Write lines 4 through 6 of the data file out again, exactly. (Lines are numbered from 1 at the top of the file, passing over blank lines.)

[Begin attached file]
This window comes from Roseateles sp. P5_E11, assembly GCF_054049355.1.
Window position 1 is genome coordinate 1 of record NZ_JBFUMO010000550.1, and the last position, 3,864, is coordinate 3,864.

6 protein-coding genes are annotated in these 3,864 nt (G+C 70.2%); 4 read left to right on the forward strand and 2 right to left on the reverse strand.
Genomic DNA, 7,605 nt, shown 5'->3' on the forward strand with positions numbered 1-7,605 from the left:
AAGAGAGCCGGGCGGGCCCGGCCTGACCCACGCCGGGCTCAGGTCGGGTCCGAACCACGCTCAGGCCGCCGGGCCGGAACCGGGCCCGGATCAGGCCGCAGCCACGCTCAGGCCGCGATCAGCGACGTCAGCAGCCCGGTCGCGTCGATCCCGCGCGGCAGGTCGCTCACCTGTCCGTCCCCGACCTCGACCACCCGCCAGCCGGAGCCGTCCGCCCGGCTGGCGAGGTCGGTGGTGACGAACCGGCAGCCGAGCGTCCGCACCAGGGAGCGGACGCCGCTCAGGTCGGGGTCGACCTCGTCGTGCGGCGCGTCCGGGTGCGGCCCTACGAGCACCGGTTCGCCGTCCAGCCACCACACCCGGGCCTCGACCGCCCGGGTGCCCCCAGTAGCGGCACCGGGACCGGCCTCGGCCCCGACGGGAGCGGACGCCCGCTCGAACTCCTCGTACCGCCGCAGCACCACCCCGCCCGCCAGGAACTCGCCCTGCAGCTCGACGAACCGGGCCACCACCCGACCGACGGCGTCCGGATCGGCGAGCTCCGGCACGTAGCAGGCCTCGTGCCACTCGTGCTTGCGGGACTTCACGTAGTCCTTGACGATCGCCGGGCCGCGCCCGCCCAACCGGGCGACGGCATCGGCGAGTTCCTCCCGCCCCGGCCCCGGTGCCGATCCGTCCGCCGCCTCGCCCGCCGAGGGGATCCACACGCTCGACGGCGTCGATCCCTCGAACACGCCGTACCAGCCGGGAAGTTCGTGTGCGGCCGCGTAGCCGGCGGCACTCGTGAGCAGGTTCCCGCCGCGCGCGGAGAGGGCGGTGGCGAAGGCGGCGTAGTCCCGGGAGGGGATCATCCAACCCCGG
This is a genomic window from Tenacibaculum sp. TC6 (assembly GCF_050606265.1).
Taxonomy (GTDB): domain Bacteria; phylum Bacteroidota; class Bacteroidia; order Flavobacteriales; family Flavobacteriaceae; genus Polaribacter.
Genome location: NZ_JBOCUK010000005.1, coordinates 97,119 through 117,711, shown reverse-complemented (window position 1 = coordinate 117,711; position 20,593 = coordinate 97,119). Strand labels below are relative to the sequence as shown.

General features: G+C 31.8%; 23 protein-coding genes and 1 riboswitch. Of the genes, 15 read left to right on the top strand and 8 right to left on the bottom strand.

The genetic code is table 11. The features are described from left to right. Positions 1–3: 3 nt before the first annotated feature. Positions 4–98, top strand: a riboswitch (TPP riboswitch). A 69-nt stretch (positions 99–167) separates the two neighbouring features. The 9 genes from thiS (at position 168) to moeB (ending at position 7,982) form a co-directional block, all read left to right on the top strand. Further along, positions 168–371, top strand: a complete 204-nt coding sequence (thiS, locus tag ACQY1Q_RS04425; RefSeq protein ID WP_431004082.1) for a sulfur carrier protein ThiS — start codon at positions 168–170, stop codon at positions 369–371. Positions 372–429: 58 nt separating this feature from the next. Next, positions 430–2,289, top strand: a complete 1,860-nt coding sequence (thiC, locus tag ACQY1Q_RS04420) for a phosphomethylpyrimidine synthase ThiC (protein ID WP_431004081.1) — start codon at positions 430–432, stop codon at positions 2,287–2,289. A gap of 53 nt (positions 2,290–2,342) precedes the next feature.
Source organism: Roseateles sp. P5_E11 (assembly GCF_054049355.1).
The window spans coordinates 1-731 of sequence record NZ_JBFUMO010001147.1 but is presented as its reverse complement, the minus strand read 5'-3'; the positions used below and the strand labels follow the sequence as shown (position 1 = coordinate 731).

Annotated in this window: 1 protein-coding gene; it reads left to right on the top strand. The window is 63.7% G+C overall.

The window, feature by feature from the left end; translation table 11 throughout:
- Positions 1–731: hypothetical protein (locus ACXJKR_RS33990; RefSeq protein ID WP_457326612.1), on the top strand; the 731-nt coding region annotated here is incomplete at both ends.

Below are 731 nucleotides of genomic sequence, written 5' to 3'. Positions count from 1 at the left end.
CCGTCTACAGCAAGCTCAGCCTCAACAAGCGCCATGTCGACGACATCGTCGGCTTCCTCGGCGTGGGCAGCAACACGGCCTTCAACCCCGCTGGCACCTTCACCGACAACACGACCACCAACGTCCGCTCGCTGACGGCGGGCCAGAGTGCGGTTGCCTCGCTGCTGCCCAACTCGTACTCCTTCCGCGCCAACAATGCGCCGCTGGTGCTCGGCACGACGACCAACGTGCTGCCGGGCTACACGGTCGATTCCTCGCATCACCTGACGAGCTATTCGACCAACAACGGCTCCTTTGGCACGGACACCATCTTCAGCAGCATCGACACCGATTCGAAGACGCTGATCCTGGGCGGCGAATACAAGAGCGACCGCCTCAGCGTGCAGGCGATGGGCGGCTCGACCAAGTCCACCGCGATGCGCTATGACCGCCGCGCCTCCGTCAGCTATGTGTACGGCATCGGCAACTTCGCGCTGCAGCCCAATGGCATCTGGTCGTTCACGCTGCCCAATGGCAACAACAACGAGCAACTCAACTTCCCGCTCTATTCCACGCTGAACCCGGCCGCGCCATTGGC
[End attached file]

Genomic DNA, 7,605 nt, shown 5'->3' on the forward strand with positions numbered 1-7,605 from the left:
AAGAGAGCCGGGCGGGCCCGGCCTGACCCACGCCGGGCTCAGGTCGGGTCCGAACCACGCTCAGGCCGCCGGGCCGGAACCGGGCCCGGATCAGGCCGCAGCCACGCTCAGGCCGCGATCAGCGACGTCAGCAGCCCGGTCGCGTCGATCCCGCGCGGCAGGTCGCTCACCTGTCCGTCCCCGACCTCGACCACCCGCCAGCCGGAGCCGTCCGCCCGGCTGGCGAGGTCGGTGGTGACGAACCGGCAGCCGAGCGTCCGCACCAGGGAGCGGACGCCGCTCAGGTCGGGGTCGACCTCGTCGTGCGGCGCGTCCGGGTGCGGCCCTACGAGCACCGGTTCGCCGTCCAGCCACCACACCCGGGCCTCGACCGCCCGGGTGCCCCCAGTAGCGGCACCGGGACCGGCCTCGGCCCCGACGGGAGCGGACGCCCGCTCGAACTCCTCGTACCGCCGCAGCACCACCCCGCCCGCCAGGAACTCGCCCTGCAGCTCGACGAACCGGGCCACCACCCGACCGACGGCGTCCGGATCGGCGAGCTCCGGCACGTAGCAGGCCTCGTGCCACTCGTGCTTGCGGGACTTCACGTAGTCCTTGACGATCGCCGGGCCGCGCCCGCCCAACCGGGCGACGGCATCGGCGAGTTCCTCCCGCCCCGGCCCCGGTGCCGATCCGTCCGCCGCCTCGCCCGCCGAGGGGATCCACACGCTCGACGGCGTCGATCCCTCGAACACGCCGTACCAGCCGGGAAGTTCGTGTGCGGCCGCGTAGCCGGCGGCACTCGTGAGCAGGTTCCCGCCGCGCGCGGAGAGGGCGGTGGCGAAGGCGGCGTAGTCCCGGGAGGGGATCATCCAACCCCGG
This is a genomic window from Tenacibaculum sp. TC6 (assembly GCF_050606265.1).